Supreme Commander 2 (PC, Xbox 360)Developer: Gas Powered GamesPublisher: Square EnixTo be released: March 2 (PC), March 16 (Xbox 360) To begin with, SC2 is not going to be the computer destroying monster that the original Supreme Commander was. Gas Powered heard the issues people were having, and decided that needing everyone to upgrade their computer in order to play the game probably wasn’t the best sales strategy. Instead they dug their heels in and figured out ways to do more, but with using far less power. According to them they’ve succeeded, and SC2 will run on even some of the lowliest computers out there. To demonstrate this they had some not-so-nice computers running the game next to their all powerful computers. The differences I saw were negligible, so unless they were lying it looks like a far bigger audience will be able to actually play SC2. One of the ways that the team at Gas Powered Games has made the game run faster is by revamping the path control of how units move. Previously in RTS games you gave a group of units a command to move and they all got individual routes to get there and if they ran into anything they’d bump and rotate and bump again and rotate, ad nauseum. However, in a game like SC where you can literally have hundreds upon hundreds of units on the screen at the same time it became a very big task for the computer to process every move, and on top of that you literally had hundreds of units running into each other constantly. So Gas Powered found some really smart guy and he figured out what they’re calling a flow field. A flow field is kind of like how people move on a crowded sidewalk. No one bumps into each and then turns; we all just sort of move through each other. In SC2 this is exactly how units will move. When you tell a group of units to move they’ll form up and then move to their location. If they run into something or someone they’ll flow around it like people do instead of stopping and redoing their route or bumping and turning until they’ve figured it out. It cuts down on processor needs because the units are working as a group and it cuts down on gamer aggravation because your units don’t get stuck or muddled. It wasn’t something that truly awed me when they demoed it, but once I got some time with the game on my own it was clear how much better it could make an RTS. Throw in the fact that the new AI actually does whatever you can do instead of simply building and throwing enemies at you and you’ve got two changes to how the RTS works. Whether these fundamental changes are actually major changes is yet to be seen, but it could offer a more challenging and responsive gaming experience that runs far smoother than previous RTS. Smoother is pretty much exactly what SC2 looks like compared to SC. The UI has been streamlined and slimmed down so that it takes up as little of the screen as possible, but it’s still easy to use and navigate. Meanwhile, the strategic view, a major bullet point for the original game has actually become strategic. One of the cool things about SC is that you can pull your camera out to see the entire map or zoom in on just one unit. This was great in the first game, but pulling out was simply that and nothing more. It gave you a great overall view, but actually wasn’t that strategic. In SC2 pulling all the way out gives you a truly strategic view. The map becomes a grid and your troops get marked as squads. There are also new commands in the strategic view that make it easier to control your troops all the way zoomed out. The game also has plenty of stuff returning from the original. All three factions in the game (Cybran, UED and Aeon) are back though the Aeon are now called the Illuminate. The experimental vehicles that were such a hit in the original are back, but now there are a whopping 27. Plus, thanks to a new style of research tree functionality, in which players can pick and choose where their research points go, players won’t have to wait until the last few levels to get all the best weapons. You can have a giant walking dinosaur covered in guns by the end of the first level, and no, I’m not making that up. It kind of made me wish for a Dino-Riders RTS. Not just the number of experimental vehicles has been improved, though. Chris Taylor, the creator of SC and the lead designer on the game, flat out insulted the original game’s maps when comparing them to the ones in SC2. The maps in SC2 have three dimensional terrain and can go from ridiculously small to massively huge. Some of the maps can take your troops a solid chunk of time just to walk across, making strategy on an immensely key element. The maps aren’t just bigger in size; they’re bigger in scope as well. Unlike in the original game where a map had boundaries that you could clearly see by the fact that the world just ended, SC2’s maps go on forever. No matter where you spin the camera you can see the world going on, not simply ending because the map is over. Ocean’s have floors, ships cast shadows and if your unit falls off a cliff (one level is literally in the clouds) he’ll fall of a cliff and you’ll see him falling. The maps appear to be actual worlds, not just maps.  The fullness of the stages is one of the major ways that Gas Powered wanted to actually immerse the player in the world of SC2, which brings me back to the game actually having a story. When Square Enix stepped in as the series' publisher they game to Gas Powered and said they’d love to have them do SC2, but they didn’t just want a bunch of military heads directing you what to do. They wanted a story, with characters you actually care about and a premise that makes the war matter. We got to see very little of this story, but there will be three separate story arcs (one for each faction) that eventually collide at the end of the game. The one we saw the opening cinematic to was the UED, which follows a commander who must choose between duty and love. Each story will have six operations that will give you 18 in all. Unlike the last game, SC2 will not have multiple endings. This is thanks to the extra focus on story, which is easier to create with only one outcome. It was also noted it’s easier to make sequels when there is only one ending. The game also features a massive multiplayer component. Up to 8 players can take each other on or cooperate to defeat an enemy on a wide variety of maps from the game. The multiplayer functioned smoothly and was deceptively easy to dive into when I played it (as was the single player). Even more amazing was the fact that I didn’t totally suck at it right off the bat, which means they have to be doing something right. However, unless you’re an RTS fan it remains to be seen if the game’s multiplayer could hold your interest any longer than any other RTS could. Finally, we come to the elephant in the room. The game is also landing on the 360. Anyone who played the port of the original game on the 360 knows that it had a few issues, most of which involved it not being that good. However, this time the 360 version is being developed in house at the same time as the PC version and will have everything the PC version has except for eight player multiplayer as the 360 is capped at four. Of course things have been rearranged a bit for the 360 version. The UI is condensed down to radial selection, much like we saw in Halo Wars and movement and selection have been simplified a bit. To tell the truth, moving into the 360 version of the game straight from the PC version was like hitting a brick wall made out of glorious PC user interfaces. However, once you get use to the interface it does seem to work well enough, with only a few minor problems here or there that could be easily worked out by launch date. Of course, as much as they’d like us to believe that playing on a console is just as good as on a PC, it doesn’t look like Gas Powered has found the secret to making an RTS a truly equal experience on consoles. It will be a few months before we find out for sure as the game launches on March 2 for the PC and March 16 for the 360.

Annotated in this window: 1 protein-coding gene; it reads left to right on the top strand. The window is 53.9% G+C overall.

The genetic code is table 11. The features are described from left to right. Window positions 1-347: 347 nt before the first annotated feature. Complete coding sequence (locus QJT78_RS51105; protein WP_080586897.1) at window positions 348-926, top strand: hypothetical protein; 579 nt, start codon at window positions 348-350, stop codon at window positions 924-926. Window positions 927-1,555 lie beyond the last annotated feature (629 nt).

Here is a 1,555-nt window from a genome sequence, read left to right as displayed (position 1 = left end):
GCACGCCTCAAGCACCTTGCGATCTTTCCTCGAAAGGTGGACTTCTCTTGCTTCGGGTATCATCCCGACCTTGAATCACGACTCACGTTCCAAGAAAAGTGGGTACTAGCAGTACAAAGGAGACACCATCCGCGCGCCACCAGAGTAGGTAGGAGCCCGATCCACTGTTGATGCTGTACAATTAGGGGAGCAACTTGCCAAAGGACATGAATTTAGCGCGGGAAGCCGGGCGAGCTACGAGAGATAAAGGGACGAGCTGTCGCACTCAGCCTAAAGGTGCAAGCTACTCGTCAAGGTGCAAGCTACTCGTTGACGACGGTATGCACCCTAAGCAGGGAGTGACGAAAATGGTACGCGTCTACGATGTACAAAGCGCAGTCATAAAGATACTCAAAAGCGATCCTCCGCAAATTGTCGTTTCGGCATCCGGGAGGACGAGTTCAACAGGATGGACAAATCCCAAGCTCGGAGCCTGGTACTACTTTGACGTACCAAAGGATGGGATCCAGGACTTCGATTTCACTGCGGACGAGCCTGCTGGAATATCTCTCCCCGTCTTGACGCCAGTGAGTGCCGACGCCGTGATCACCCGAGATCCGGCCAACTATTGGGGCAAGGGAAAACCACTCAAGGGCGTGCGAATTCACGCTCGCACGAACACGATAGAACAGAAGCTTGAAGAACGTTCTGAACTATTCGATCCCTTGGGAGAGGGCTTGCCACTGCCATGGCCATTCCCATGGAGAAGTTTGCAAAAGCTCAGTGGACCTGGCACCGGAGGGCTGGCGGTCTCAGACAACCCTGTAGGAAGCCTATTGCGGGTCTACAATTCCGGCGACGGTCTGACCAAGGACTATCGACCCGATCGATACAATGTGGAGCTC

If there is a genre out there that has sat pretty stagnant, it’s probably the RTS. In most cases you’re put on a flat map, given a bunch of soldiers, told to build something and then told to defeat someone by some...


Chris Taylor: Innovation isn't always the answer for RTS

Jan 13
// Jordan Devore
Ever get the feeling that real-time strategy as a genre is going through a weird transitional phase right now? There are a few exceptions; studios like Blizzard and Gas Powered Games who are staying true to the classic formul...

Supreme Commander 2 box art reminds me of Transformers

Dec 23
// Jordan Devore
Unless videogame box art is something truly outrageous, artsy, or so bad it rolls into good territory, it can be hard to talk about. The cover artwork for Supreme Commander 2 is exactly none of those things, so you just know ...

Wait, what? Only 23% of Demigod buyers tried multiplayer?

Nov 19
// Josh Tolentino
Seriously? I mean, that game has little more than a skirmish mode as its solo component! For chrissakes, it's a Defense of the Ancients clone! Games like that don't roll well solo. But hey, people can do what they like with t...

Square Enix announced today a partnership with Gas Powered Games, marking the first time the Japanese company has struck up a deal with a firm outside Japan. We've heard that Square Enix planned to expand west lately, and thi...


Chris Taylor announces Dungeon Siege 3

Jun 08
// Justin Villasenor
Action RPG enthusiasts rejoice! Gas Powered Games founder Chris Taylor has mentioned in an interview with Eurogamer that there will be a Dungeon Siege 3. It looks like Uwe Boll’s terrible movie wasn’t enough to bu...

Auto-loading more stories ... un momento, corazón ...